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Hannie Rayson on the Australian voice in theatre

How important do you think it is to hear Australian stories told on stage? Listen as Hannie Rayson explains her early beliefs about where great drama comes from. After watching this clip, try writing a dramatic scene that takes place at a family barbeque.

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Researching with Gary Crew

When authors write stories involving historical events, they often spend time doing research. Why do you think they might do this? What are some of the primary source documents Gary Crew used to inform his book, Strange Objects?

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Come to a poetry slam!

Do you love words and the way they sound out loud? Have you ever been to a poetry slam? The Bankstown poetry slam is a monthly spoken word competition that celebrates the cultural diversity of south west Sydney. Slam poets perform original poems on any subject in front of a live audience. Recently the first Poetry Slam ...

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BTN: Meet a young author

Do you love writing stories? Learn how Hannah Chandler got a book published at the age of 12! Why don't you make your own book? Once you're happy with your story, find yourself an illustrator (a friend, family member or even yourself!) and start designing your pages. Once they're ready attach them all together. Don't forget ...

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Can We Help?: From possessive apostrophes to discombobulation!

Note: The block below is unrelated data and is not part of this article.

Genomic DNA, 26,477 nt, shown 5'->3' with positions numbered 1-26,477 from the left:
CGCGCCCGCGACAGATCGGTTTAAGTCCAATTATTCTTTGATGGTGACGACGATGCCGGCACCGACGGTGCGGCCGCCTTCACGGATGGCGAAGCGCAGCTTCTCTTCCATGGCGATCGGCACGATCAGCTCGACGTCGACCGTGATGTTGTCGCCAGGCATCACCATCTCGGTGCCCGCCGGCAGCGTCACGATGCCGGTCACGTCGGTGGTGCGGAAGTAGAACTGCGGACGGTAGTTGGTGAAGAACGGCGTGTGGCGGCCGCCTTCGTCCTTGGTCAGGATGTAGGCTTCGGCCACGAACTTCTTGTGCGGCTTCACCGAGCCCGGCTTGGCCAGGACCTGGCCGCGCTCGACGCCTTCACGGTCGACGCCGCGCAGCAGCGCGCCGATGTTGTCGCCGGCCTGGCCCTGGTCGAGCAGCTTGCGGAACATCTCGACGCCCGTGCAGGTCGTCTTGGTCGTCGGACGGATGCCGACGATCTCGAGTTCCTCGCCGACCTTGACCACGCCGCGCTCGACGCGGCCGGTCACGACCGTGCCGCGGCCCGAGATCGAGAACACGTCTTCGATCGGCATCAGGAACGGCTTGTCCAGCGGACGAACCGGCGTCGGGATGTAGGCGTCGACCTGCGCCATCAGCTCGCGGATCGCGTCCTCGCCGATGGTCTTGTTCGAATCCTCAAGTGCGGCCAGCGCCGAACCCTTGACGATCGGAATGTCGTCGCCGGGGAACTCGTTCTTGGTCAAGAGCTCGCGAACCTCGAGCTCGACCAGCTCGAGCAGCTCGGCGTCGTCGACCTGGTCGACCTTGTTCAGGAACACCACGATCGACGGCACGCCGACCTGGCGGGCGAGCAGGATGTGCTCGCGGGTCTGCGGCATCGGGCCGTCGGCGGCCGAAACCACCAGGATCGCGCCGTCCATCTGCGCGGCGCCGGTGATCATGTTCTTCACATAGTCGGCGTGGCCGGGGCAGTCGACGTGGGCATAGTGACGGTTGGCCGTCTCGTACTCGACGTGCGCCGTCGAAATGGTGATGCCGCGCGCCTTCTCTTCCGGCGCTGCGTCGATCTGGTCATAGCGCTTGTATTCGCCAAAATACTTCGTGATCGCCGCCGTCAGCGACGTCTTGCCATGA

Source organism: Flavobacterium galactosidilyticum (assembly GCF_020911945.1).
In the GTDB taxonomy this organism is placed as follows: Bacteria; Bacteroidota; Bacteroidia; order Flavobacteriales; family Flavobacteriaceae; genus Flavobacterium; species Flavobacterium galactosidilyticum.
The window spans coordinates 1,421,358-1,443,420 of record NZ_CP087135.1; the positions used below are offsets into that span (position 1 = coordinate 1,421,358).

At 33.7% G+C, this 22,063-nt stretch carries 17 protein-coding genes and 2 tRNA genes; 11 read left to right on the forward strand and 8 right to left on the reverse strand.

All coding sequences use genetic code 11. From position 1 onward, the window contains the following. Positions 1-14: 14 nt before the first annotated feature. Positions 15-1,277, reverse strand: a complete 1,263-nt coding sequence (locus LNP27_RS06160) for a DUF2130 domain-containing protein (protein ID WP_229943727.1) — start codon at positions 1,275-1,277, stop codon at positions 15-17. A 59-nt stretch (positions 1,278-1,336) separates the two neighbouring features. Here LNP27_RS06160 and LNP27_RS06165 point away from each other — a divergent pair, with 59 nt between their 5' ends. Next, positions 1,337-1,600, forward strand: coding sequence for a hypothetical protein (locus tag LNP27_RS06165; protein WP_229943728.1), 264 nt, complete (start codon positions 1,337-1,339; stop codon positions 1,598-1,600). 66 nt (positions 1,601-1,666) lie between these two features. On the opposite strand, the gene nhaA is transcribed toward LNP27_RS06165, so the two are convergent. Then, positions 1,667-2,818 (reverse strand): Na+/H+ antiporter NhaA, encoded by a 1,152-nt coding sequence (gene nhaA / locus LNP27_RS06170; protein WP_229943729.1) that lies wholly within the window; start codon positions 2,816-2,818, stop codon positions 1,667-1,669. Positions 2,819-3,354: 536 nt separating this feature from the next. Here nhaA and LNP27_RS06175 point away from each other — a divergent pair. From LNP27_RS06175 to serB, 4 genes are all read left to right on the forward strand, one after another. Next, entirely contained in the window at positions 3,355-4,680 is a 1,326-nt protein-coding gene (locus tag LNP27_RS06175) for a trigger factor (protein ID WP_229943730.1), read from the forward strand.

People often worry about the use of apostrophes. See how Professor Kate Burridge answers a question about how to use the apostrophes after certain names, telling us how the rule has changed over time. She also explains the origins of the word 'discombobulate' and why the plural of house is not 'hice'.

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Can We Help?: Word histories: how extraordinary!

Words can change over time and so can their meanings. The word 'extra' broke away from other words to become a word on its own. Professor Kate Burridge explains how this impacts on words like 'extraordinary'. She also explains the origins and meanings of the words 'hearse' and 'rehearse''.

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Sally Rippin on authors and illustrators

Watch this clip to find out about the relationship between authors and illustrators. What role does the publisher play in this relationship? What does Sally Rippin say about the role of illustrations in books for young children?

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Thinking about story themes

Noa and Francis are two young writers who've had their stories published. Listen as they talk about the main ideas they chose to explore in their stories. Find and watch the clips of Noa and Francis reading their pieces at the Melbourne Writers Festival (also found on Splash). How did they build their stories around the ...

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What's With Poetry?, Ch 1: What is poetry?

It is easy to dismiss poetry as too difficult, but really all you have to do with poetry is read it and then think about how it makes you feel. Yes, there are rules to poetry, but there are rules to most things we enjoy. Watch this video as Matt from the Sydney Story Factory explains how writing poetry is just another way ...

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What's With Poetry?, Ch 4: Sounds count!

In poetry every word, syllable and sound counts! Poetry is usually much shorter than stories so it is important for a poet to convey as much as possible using as little as possible. Sounds can be a very powerful tool in expressing mood and emotion when used correctly. Watch as Matt from the Sydney Story Factory gives examples ...